eality TV is becoming "Hollywood's sweatshop," said Edward Wyatt in The New York Times. Reality shows "now account for more than one-quarter of all primetime broadcast programming," yet contestants "are not covered by Hollywood workplace rules" and most "receive little to no pay for their work." And many programs reportedly "use isolation, sleeplessness, and alcohol to encourage wild behavior."
It's "very telling that none of the networks solicited by the Times commented for Wyatt's story," said Sharon Waxman in The Wrap. Of course, reality show practices are "no secret in Hollywood," but the Times article revealed these "dirty little secrets" to the rest of us. The scrutiny is overdue—now we all know there's a "price" to be "paid for the diversion of the American masses with cheapie entertainment."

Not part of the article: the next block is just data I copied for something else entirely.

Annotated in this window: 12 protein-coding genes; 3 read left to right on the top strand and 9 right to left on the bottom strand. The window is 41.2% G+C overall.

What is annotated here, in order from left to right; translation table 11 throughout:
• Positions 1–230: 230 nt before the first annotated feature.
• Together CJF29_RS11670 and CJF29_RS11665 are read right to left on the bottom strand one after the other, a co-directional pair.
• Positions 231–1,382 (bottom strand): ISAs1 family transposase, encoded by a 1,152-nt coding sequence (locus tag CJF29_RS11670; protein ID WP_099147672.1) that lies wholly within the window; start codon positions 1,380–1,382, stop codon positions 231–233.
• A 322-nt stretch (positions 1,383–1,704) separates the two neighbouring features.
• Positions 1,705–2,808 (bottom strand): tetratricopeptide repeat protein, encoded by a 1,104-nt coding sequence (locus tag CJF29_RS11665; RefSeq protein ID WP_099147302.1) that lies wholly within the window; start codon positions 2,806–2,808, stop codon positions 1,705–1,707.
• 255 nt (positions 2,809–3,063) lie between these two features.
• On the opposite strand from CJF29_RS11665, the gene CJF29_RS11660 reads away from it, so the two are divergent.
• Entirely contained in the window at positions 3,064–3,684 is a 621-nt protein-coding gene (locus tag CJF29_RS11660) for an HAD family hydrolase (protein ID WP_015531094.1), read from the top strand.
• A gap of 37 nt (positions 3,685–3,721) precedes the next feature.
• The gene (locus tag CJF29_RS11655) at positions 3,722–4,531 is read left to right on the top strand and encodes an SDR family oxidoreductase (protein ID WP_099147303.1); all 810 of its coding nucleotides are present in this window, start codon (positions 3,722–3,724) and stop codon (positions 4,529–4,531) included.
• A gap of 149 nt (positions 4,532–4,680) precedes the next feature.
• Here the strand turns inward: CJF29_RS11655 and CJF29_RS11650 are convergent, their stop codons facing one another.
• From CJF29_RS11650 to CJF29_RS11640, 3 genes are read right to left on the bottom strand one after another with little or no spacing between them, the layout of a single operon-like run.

But who knows "whether any pressure will be put on producers to be a little more careful with their charges," said Catharine P. Taylor in BNET Media Blog. And it's not as if contestants can unionize, because "most don't appear on reality shows year after year." It's likely that the reaction to Wyatt's New York Times article "will be a collective shrug, as if to say that people on reality shows get exactly what they deserve."
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